Developed in collaboration with Threesixty Architecture and Lightfolio, the proposals will also see the urban environment surrounding the building enhanced to make it safer and more attractive to visitors.
Under the plans, Castle Wynd would be pedestrianised, with a series of vertical metal “fins” proposed there, which would be of various heights, freestanding or wall mounted, and incorporating LEDs for a variety of lighting effects.
Through the installation of the illuminated fins, attention will be drawn away from the IMAG building and towards the streetscape, river, and castle. The lighting will be changeable and interactive, responding to specific events and festivals within the Highland capital.
As part of the works, the existing patchwork of signage and panels on the IMAG building will be removed and replaced with simple signage to complement the overall concept.
A design statement, lodged with the application, states: “Many of the areas to be addressed are in various states of disrepair, or present unsightly views to passers by.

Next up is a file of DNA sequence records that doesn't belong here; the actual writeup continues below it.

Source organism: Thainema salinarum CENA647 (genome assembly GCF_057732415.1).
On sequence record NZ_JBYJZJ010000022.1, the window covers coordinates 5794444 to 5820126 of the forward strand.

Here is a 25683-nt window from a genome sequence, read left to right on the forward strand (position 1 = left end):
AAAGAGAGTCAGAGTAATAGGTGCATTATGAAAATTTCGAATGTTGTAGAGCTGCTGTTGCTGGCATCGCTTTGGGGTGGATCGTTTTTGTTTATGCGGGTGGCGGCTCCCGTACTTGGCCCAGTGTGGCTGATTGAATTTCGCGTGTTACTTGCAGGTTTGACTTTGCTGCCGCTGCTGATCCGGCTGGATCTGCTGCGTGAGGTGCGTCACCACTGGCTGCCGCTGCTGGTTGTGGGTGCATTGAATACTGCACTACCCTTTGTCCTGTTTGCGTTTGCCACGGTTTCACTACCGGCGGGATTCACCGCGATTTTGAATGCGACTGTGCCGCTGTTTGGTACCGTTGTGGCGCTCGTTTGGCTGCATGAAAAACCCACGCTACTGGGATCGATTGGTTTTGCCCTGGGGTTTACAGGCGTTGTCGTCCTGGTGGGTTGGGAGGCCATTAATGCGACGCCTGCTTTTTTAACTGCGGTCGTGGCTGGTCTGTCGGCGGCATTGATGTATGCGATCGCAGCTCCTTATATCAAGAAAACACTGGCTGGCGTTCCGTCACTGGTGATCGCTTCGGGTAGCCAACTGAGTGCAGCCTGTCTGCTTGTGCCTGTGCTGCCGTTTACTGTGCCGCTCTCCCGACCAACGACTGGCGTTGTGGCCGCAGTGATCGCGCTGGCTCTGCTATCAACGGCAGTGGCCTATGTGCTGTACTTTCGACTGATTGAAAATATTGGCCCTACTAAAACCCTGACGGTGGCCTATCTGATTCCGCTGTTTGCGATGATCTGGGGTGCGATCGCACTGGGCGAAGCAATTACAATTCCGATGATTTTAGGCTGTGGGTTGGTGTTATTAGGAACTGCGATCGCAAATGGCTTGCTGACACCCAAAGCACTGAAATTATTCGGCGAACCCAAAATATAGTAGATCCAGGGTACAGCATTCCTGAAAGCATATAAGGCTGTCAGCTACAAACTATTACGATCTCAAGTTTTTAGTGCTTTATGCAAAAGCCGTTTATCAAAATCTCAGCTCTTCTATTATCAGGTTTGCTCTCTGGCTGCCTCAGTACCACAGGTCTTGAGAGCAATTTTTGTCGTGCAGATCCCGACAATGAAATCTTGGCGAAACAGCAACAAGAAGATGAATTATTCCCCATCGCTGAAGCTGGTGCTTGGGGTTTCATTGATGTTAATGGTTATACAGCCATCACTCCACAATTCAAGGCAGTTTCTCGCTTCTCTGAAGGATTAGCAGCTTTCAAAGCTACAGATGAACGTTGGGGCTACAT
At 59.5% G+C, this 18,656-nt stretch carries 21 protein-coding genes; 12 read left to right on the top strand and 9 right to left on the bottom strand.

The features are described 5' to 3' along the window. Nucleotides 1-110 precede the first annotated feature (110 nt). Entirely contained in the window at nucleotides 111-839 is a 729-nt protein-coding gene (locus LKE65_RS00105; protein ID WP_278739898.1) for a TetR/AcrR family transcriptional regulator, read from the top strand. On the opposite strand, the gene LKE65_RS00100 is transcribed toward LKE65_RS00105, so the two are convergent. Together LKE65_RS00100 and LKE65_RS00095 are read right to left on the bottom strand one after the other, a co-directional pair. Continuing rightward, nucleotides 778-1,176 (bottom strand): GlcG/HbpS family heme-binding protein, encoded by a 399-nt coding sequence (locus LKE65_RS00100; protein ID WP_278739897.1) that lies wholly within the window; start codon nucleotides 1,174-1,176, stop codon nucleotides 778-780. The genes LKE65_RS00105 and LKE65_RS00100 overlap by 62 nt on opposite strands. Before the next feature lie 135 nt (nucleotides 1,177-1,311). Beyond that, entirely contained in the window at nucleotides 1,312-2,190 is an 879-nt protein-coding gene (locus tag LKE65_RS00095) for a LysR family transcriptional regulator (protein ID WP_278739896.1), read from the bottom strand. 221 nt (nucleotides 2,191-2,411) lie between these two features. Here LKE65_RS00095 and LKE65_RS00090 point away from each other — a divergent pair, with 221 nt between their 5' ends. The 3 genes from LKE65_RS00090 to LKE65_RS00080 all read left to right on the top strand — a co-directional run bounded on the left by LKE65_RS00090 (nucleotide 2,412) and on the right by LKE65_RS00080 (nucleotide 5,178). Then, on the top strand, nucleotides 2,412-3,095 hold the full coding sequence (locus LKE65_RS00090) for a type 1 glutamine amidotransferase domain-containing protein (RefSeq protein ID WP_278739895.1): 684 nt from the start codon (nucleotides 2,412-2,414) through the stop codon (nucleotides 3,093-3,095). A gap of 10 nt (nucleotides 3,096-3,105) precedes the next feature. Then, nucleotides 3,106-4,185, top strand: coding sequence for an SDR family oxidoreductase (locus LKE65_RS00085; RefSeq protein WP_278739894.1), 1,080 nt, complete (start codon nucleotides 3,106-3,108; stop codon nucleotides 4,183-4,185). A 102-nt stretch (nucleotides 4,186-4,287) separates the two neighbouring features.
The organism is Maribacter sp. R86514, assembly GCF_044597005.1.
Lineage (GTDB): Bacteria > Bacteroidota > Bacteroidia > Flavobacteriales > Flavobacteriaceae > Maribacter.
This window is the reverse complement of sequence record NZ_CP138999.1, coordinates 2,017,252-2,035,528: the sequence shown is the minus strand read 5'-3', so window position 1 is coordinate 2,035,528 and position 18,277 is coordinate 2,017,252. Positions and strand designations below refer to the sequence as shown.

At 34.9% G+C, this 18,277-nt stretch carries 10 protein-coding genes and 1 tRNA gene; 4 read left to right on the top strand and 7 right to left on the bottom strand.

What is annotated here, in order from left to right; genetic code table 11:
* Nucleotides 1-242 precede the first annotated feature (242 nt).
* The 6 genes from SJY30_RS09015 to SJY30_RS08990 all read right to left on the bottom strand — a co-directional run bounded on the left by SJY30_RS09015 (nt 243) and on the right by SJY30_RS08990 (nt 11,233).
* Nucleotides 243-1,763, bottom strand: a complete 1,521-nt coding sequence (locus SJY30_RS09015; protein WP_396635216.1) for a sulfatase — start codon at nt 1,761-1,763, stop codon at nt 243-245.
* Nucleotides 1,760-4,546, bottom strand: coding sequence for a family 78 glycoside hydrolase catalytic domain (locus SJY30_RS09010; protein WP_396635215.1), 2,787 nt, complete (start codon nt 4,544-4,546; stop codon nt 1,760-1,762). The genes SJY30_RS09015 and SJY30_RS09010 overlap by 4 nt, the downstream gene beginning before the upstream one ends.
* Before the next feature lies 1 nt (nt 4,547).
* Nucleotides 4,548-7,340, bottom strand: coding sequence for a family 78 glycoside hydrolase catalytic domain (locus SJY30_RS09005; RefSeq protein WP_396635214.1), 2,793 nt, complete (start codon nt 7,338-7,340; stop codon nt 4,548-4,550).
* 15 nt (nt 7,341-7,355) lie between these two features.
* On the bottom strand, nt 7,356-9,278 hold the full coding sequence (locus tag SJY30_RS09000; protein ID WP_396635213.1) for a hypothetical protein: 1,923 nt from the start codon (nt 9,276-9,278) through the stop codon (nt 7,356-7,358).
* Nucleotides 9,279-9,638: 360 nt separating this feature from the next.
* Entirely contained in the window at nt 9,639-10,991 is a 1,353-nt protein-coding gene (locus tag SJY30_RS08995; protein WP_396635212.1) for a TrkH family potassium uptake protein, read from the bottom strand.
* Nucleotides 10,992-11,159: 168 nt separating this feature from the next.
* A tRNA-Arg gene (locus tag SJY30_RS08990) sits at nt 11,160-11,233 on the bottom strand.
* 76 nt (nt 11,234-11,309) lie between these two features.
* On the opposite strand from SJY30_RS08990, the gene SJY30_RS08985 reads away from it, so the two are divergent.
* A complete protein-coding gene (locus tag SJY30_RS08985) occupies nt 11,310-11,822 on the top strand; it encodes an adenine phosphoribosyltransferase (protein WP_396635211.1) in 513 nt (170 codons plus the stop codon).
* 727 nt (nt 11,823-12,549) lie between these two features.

“In particular, the service areas of both the Imag and Shapla Restaurant are fully visible to the public.
“The Castle Steps are currently not a desirable route for pedestrians due to their condition, and Castle Wynd currently prioritises vehicles over pedestrians.
“The Imag entrance location is not immediately apparent to visitors, and the signage does the building no favours.”
The statement adds: “The Castle Steps and Castle Wynd present an opportunity to create appealing pedestrian routes that connect Bridge Street (and the high street), the river, the castle, and the museum.
“The overall site is positioned in a central location and has the opportunity to make a significant visual impact on the heart of Inverness.”